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With his elegant prose and perceptive imagination, the bestselling author of The Crimson Petal and the White creates a unique, self-contained world, where the perennial human drama plays out in all its passion and ambiguity. In these acclaimed novellas, Michel Faber takes on the interior world of inventively crafted characters. "The Courage Consort" tells of an a capella vocal ensemble sequestered in a Belgian chateau to rehearse a monstrously complicated new piece. But competing artistic temperaments and sexual needs create as much discordance as the avant-garde music. In "The Hundred and Ninety-Nine Steps," a lonely woman joins an archaeological dig at Whitby Abbey and unearths a mystery involving a long-hidden murder. In "The Fahrenheit Twins," strange children, identical in all but gender and left alone at the icy zenith of the world by their anthropologist parents, create their own ritual civilization.
Deft and lyrical, fearless and human, The Fahrenheit Twins sealed Faber's reputation as one of Britain's most arresting and important authors. Renowned for his pitch-perfect prose and brilliant characterisation, Faber is also celebrated for his mastery of wildly different styles. Within these seventeen stories he levels his gaze at humanity in all its despair, joy and mundanity. From the achingly sad lost lives of 'The Safehouse' through moments of exquisitely distilled happiness in 'Vanilla-Bright Like Eminem' to the biblical innocence and savagery of 'The Fahrenheit Twins', we are redeemed, abandoned, beloved and laid bare but we are always recognisable. Michel Faber has written several books, including the highly acclaimed The Crimson Petal and the White, The Fahrenheit Twins and the novellas The Hundred and Ninety-Nine Steps and The Courage Consort. The Apple, based on characters in The Crimson Petal and the White, was published in 2006. He has also won several short-story awards, including the Neil Gunn, Ian St James and Macallan. He was born in Holland, brought up in Australia and now lives in the Scottish Highlands. textpublishing.com.au 'Some are splendid fables, a couple border on the silly, while a few are truly poignant and complete. However, all are worth reading for the dizzying balancing act of a compulsively satirical, yet resolutely humanitarian voice.' Courier Mail 'Whether you are new to his work or an established fan, The Fahrenheit Twins is a delight.' Australian Bookseller & Publisher 'Faber's extraordinary imagination can be as dark as the deepest dungeon and as light as a wisp of gossamer, and he gives it full rein. Each of the stories is as unlike the others as possible, so every time you start one you have no idea what to expect - except you know you're in for a total treat.' Good Reading 'Were you to lock Paul Auster, Roald Dahl and Ian McEwan in a room together, the result might well resemble this collection of short stories by Michel Faber.' Sydney Morning Herald 'By turns crepuscular, buoyant, delicate, wry, horrific, otherworldly, this worldly and organ-rupturingly funny collection is a vitamin-boost for the British short-story.' David Mitchell, Guardian 'Such is the state of affairs in Faberville; anything is possible. And such is the other thing about these stories - their ability to get to you and stay with you.' The Times 'Dazzling...Faber is defiantly and inventively unafraid of love; he's optimistic and alive with possibilities.' Observer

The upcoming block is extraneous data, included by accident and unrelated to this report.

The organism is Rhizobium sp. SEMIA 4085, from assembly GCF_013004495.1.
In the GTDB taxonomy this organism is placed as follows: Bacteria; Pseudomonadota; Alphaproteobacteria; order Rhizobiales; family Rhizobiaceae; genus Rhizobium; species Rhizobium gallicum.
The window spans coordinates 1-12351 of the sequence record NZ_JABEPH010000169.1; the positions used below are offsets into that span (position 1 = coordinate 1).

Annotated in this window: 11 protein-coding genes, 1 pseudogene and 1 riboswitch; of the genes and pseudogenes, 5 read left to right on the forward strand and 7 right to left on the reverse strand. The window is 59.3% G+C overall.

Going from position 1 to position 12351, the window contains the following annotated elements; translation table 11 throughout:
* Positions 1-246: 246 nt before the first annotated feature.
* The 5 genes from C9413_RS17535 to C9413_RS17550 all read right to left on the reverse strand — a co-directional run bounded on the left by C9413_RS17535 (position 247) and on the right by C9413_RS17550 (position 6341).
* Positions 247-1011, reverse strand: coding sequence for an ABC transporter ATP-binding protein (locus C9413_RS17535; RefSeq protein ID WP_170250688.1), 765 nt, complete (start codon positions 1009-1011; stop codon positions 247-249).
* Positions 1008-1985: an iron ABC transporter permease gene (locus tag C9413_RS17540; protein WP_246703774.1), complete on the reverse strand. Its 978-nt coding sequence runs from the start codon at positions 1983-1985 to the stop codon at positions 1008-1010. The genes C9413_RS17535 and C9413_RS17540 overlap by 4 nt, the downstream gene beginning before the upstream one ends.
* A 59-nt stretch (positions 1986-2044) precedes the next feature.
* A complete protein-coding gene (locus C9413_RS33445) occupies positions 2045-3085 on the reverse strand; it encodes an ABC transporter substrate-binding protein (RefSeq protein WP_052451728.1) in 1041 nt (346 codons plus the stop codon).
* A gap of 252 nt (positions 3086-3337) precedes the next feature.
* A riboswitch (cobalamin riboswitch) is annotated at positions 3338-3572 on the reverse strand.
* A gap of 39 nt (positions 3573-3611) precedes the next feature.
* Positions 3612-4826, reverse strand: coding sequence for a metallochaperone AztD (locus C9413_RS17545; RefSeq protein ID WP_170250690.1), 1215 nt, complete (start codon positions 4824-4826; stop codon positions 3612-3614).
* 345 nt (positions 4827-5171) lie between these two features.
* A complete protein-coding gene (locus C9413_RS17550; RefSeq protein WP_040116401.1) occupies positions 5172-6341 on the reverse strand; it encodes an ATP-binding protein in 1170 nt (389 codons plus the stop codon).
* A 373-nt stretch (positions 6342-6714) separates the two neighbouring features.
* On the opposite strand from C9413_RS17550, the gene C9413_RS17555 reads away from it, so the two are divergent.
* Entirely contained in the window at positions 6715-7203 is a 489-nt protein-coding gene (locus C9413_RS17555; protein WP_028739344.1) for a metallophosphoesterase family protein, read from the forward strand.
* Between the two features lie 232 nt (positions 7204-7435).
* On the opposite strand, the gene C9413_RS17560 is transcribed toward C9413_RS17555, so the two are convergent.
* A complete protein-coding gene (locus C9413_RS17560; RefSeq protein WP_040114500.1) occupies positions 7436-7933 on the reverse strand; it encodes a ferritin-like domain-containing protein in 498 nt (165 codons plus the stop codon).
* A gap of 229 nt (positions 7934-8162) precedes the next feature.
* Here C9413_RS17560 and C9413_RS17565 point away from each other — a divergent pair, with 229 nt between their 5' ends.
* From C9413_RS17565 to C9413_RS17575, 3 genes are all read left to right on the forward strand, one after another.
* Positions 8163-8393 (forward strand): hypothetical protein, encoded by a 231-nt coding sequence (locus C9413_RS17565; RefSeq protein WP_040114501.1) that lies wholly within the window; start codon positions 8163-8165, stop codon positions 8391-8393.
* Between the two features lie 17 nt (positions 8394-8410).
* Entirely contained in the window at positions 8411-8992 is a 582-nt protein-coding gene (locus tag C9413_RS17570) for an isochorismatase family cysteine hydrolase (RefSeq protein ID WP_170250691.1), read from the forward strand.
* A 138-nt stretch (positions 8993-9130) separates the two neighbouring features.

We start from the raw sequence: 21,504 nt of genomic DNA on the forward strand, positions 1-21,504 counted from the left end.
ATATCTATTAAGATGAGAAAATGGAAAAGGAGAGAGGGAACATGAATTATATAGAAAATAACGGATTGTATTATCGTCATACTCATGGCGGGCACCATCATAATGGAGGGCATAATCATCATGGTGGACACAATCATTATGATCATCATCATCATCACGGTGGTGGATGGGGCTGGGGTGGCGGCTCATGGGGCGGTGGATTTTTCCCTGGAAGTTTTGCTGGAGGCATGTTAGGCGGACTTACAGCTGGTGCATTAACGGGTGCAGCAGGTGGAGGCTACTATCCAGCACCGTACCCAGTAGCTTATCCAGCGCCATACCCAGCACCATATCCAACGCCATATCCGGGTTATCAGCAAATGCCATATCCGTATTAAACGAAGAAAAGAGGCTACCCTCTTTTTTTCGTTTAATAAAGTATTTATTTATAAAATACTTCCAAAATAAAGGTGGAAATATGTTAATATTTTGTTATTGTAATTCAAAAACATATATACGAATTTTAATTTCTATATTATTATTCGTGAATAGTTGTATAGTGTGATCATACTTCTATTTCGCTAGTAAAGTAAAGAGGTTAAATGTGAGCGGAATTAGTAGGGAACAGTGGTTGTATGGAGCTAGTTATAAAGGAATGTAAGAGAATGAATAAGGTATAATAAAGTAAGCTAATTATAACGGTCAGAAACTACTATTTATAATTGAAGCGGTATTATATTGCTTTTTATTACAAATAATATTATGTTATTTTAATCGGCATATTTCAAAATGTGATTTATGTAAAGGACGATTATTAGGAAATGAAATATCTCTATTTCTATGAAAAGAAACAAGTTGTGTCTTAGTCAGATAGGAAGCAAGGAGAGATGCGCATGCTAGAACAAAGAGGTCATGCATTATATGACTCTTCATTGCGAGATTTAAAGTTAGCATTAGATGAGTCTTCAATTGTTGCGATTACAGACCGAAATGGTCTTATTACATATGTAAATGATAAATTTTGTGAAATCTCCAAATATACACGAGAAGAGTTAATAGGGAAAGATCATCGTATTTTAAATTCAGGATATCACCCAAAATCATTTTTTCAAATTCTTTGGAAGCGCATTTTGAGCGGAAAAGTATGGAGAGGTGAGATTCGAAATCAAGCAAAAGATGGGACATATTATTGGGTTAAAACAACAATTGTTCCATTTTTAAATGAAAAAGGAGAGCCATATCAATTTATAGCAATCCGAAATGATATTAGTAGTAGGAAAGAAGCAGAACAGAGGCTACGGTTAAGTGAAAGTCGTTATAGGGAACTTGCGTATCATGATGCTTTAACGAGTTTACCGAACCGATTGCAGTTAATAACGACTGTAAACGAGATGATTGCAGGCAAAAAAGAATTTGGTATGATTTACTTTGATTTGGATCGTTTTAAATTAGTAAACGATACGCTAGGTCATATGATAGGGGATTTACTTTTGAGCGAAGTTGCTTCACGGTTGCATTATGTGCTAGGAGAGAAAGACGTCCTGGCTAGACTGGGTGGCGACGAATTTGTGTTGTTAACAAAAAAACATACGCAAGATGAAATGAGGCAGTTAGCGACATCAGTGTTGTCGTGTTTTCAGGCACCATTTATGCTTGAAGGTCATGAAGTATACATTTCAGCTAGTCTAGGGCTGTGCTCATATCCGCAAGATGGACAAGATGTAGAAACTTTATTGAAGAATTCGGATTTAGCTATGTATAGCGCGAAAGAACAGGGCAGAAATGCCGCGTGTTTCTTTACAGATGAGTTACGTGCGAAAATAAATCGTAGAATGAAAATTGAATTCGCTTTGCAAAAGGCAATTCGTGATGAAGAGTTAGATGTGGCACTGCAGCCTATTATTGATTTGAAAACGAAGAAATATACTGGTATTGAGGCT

In this volume, Polygon, The Macallan, and "Scotland on Sunday" are pleased to offer the very best of contemporary Scottish story writing selected from more than 2,000 entries to the 2001 Macallan / "Scotland on Sunday" Short Story Competition, including the winner, the five other shortlisted stories, and the best of the remaining entries. Selections include: "The Incomprehensible Mortality of Karen Mack, " by Sophie Cooke; "A Storm Gathering, " by Jonathan Falla; "Mango, " by Fiona J. Thackeray; and "Clear Thunder, " by Alan Bissett.
Sian, tired of nightmares in which she meets a grisly end, decides she needs to get out more, so she joins an archaeological dig at Whitby Abbey. What she finds is a mystery involving a long-hidden murder, a man with big hands, a fragile manuscript in a bottle, and a rather attractive dog called Hadrian. Faber's dazzling novella takes us up the 199 steps in Whitby that link the 21st century with the ruins of the past. Equal and indissoluble parts thriller, romance, historical/ghost story and meditation on the nature of sincerity, this is an ingenious literary page-turner. Atmospheric photographs complement the text beautifully. This book, like Henry James's The Turn of the Screw, deploys a masterful sense of ambiguity, outstanding narrative power, works on many levels and, as always with Faber's writing, is elegant, thought-provoking, distinctive and compelling.
Hailed as "original and unsettling, an Animal Farm for the new century" (The Wall Street Journal), this first novel lingers long after the last page has been turned. Described as a "fascinating psychological thriller" (The Baltimore Sun), this entrancing novel introduces Isserley, a female driver who picks up hitchhikers with big muscles. She, herself, is tiny--like a kid peering up over the steering wheel. Scarred and awkward, yet strangely erotic and threatening, she listens to her hitchhikers as they open up to her, revealing clues about who might miss them if they should disappear. At once humane and horrifying, Under the Skin takes us on a heart-thumping ride through dangerous territory--our own moral instincts and the boundaries of compassion. A grotesque and comical allegory, a surreal representation of contemporary society run amok, Under the Skin has been internationally received as the arrival of an exciting talent, rich and assured.

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